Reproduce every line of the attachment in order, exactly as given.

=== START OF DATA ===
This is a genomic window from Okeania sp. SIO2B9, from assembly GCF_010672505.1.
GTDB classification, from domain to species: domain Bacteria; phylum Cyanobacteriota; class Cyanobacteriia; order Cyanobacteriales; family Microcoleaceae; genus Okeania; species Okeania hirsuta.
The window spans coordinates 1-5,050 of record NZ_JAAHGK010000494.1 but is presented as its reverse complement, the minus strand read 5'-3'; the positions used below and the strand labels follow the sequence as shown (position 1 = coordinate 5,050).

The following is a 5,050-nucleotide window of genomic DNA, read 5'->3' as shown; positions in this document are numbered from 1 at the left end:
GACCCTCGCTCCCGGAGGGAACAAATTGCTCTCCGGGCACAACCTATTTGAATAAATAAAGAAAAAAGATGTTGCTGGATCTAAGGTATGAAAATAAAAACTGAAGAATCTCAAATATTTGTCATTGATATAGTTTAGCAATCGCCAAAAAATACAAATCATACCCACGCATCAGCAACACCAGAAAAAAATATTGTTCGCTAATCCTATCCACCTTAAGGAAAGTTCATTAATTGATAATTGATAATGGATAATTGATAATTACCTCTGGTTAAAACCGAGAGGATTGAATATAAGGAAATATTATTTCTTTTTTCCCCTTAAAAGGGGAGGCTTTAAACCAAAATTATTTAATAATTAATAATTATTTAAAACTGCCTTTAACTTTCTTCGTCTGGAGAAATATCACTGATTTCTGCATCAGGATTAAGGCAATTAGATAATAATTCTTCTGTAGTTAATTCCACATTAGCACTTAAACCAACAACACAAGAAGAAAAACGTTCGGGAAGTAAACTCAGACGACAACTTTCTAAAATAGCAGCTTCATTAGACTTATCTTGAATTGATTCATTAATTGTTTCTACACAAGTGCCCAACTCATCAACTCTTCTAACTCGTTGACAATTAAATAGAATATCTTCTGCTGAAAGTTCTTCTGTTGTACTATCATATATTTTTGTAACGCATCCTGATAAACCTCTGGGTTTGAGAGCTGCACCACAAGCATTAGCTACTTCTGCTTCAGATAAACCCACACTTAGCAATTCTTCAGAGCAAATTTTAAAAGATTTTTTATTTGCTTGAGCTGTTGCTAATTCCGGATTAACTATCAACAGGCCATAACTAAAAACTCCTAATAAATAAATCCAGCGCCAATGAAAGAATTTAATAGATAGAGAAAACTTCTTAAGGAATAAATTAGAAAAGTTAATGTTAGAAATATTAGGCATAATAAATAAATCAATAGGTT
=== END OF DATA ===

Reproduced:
This is a genomic window from Okeania sp. SIO2B9, from assembly GCF_010672505.1.
GTDB classification, from domain to species: domain Bacteria; phylum Cyanobacteriota; class Cyanobacteriia; order Cyanobacteriales; family Microcoleaceae; genus Okeania; species Okeania hirsuta.
The window spans coordinates 1-5,050 of record NZ_JAAHGK010000494.1 but is presented as its reverse complement, the minus strand read 5'-3'; the positions used below and the strand labels follow the sequence as shown (position 1 = coordinate 5,050).

The following is a 5,050-nucleotide window of genomic DNA, read 5'->3' as shown; positions in this document are numbered from 1 at the left end:
GACCCTCGCTCCCGGAGGGAACAAATTGCTCTCCGGGCACAACCTATTTGAATAAATAAAGAAAAAAGATGTTGCTGGATCTAAGGTATGAAAATAAAAACTGAAGAATCTCAAATATTTGTCATTGATATAGTTTAGCAATCGCCAAAAAATACAAATCATACCCACGCATCAGCAACACCAGAAAAAAATATTGTTCGCTAATCCTATCCACCTTAAGGAAAGTTCATTAATTGATAATTGATAATGGATAATTGATAATTACCTCTGGTTAAAACCGAGAGGATTGAATATAAGGAAATATTATTTCTTTTTTCCCCTTAAAAGGGGAGGCTTTAAACCAAAATTATTTAATAATTAATAATTATTTAAAACTGCCTTTAACTTTCTTCGTCTGGAGAAATATCACTGATTTCTGCATCAGGATTAAGGCAATTAGATAATAATTCTTCTGTAGTTAATTCCACATTAGCACTTAAACCAACAACACAAGAAGAAAAACGTTCGGGAAGTAAACTCAGACGACAACTTTCTAAAATAGCAGCTTCATTAGACTTATCTTGAATTGATTCATTAATTGTTTCTACACAAGTGCCCAACTCATCAACTCTTCTAACTCGTTGACAATTAAATAGAATATCTTCTGCTGAAAGTTCTTCTGTTGTACTATCATATATTTTTGTAACGCATCCTGATAAACCTCTGGGTTTGAGAGCTGCACCACAAGCATTAGCTACTTCTGCTTCAGATAAACCCACACTTAGCAATTCTTCAGAGCAAATTTTAAAAGATTTTTTATTTGCTTGAGCTGTTGCTAATTCCGGATTAACTATCAACAGGCCATAACTAAAAACTCCTAATAAATAAATCCAGCGCCAATGAAAGAATTTAATAGATAGAGAAAACTTCTTAAGGAATAAATTAGAAAAGTTAATGTTAGAAATATTAGGCATAATAAATAAATCAATAGGTT